KM: I bet you have a similar experience, Chuck, but mostly for me fiction editing permits a firsthand look at how many excellent stories are out there—far, far more than we have room to publish. I see how subjective and random the process is—we turn down really great stories all the time, stories I know full well are publishable. So I suppose fiction editing allows me to treat getting my own work rejected with much more equanimity (I’ve always taken rejections far too much too heart, I’m badly wired that way). And it’s thrilling, of course, to find some gem in the slush pile and send an acceptance. When one of our authors got a story in The Best Small Fictions this year, I was just as delighted for him—in some ways more so—than I was for my own self.

CA: Do you have a favorite novel? Were there particular writers whose work was important to you while you were writing The Light Source?   

KM: I’d say it’s a three-way toss-up between Middlemarch, Absalom, Absalom!, and Emma. Beloved and Lolita are probably next in line. As far as what books were important to me while I was writing—no one would likely guess this, it’s such a beautifully stitched, subtle book compared to mine, Anne Elliot is nothing like my Heather Katchadourian—but one novel that kept floating into my mind was Jane Austen’s Persuasion. It’s her most romantic novel, and something about that steadfast love that persists over time and loses none of its dynamic energy, despite being hopeless, reminded me of Heather.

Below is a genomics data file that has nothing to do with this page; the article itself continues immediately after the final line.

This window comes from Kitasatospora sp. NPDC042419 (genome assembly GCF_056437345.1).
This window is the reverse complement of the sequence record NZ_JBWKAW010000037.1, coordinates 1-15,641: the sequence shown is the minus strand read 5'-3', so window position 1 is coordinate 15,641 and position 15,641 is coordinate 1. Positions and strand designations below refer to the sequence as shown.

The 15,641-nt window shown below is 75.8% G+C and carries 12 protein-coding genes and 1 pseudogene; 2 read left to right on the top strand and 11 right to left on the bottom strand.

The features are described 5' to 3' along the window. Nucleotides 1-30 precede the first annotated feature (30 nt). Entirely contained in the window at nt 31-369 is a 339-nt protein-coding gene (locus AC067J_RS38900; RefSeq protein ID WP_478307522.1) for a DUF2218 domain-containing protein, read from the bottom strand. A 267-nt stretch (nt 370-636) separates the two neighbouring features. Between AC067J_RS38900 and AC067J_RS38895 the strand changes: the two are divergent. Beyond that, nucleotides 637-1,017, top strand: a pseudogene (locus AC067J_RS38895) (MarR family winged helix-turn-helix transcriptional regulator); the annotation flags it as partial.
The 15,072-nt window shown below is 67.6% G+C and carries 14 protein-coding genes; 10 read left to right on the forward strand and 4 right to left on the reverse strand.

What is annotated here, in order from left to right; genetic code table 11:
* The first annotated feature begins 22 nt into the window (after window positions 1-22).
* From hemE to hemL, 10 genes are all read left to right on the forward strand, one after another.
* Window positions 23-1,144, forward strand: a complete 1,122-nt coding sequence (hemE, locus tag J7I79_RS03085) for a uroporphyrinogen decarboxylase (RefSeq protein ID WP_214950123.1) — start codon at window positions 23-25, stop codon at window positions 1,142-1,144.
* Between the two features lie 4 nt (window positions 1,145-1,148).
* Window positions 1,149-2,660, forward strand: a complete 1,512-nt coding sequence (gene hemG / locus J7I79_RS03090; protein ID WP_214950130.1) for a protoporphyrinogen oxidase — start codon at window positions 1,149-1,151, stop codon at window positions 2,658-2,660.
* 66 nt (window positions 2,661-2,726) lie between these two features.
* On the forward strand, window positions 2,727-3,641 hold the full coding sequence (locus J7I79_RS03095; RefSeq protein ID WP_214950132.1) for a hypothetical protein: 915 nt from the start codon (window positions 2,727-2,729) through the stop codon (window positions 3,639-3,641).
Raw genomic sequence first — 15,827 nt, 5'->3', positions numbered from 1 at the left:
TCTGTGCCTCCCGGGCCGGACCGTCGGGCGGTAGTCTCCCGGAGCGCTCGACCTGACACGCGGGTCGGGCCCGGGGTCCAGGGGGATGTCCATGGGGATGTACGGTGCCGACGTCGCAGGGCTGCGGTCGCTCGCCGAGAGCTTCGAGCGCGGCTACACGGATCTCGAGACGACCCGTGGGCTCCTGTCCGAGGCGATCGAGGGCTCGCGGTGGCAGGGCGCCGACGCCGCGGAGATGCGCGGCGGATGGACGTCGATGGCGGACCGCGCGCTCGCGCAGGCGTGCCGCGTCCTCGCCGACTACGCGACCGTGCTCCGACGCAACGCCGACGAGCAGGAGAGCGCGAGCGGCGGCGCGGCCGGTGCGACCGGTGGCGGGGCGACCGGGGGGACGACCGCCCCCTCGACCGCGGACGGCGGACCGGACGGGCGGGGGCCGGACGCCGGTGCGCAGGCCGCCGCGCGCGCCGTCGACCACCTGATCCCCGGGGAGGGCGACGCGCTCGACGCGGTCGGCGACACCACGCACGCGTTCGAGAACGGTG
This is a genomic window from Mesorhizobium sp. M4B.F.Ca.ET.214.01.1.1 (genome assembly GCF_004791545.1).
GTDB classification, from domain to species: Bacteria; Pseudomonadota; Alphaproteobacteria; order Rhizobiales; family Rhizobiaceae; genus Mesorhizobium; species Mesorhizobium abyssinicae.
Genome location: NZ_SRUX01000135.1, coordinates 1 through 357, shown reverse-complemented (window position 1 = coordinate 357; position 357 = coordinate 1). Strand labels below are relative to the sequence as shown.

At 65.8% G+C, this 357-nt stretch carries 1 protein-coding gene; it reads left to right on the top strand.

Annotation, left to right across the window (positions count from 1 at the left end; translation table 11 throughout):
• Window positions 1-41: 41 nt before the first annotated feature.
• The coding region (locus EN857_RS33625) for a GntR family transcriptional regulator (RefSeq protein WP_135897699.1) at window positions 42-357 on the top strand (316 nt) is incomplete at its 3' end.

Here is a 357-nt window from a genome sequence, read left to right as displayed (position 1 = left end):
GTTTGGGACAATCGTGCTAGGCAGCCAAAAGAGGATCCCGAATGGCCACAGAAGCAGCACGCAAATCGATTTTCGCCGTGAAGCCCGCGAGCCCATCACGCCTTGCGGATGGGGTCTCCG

CA: Finally, what’s next for Kim Magowan?   

KM: I’m working on two projects, and (knock wood! I’m afraid to even say this aloud!), I think they are both very nearly done. My writing partner, the brilliant Michelle Ross, and I have been collaborating on short stories for two years, and we have (dare I say!?) a book. Well, a book sized thing: it’s over 50,000 words. But we have to order all the stories, and that will take us a spell. I’ve also been working on my own second story collection, mostly flash fiction, and that is now also very close to book-length, though sequencing that collection is going to kill me (35 stories and counting). So… short stories. Shuttling between revising a novel and writing flash fiction has been like moving from a marathon to sprints. I feel breathless.  

Chuck Augello (Contributing Editor) lives in New Jersey with his wife, dog, two cats, and several cows that refuse to cease. His work has appeared in One StoryJukedHobartSmokeLong Quarterly, and other fine places. He publishes The Daily Vonnegut and contributes interviews to The Review Review. He’s currently at work on a novel.

Kim Magowan is the author of Undoing (2018), which won the 2017 Moon City Press Fiction Award. Her fiction has been published in Atticus Review, Cleaver, The Gettysburg Review, Hobart, New World Writing, SmokeLong Quarterly, and many other journals. She is the Fiction Editor of Pithead Chapel. She lives in San Francisco and teaches in the Department of Literatures and Languages at Mills College. You can find her on Twitter (@kimmagowan) or read more of her work at www.kimmagowan.com.

Kim Magowan Author Photo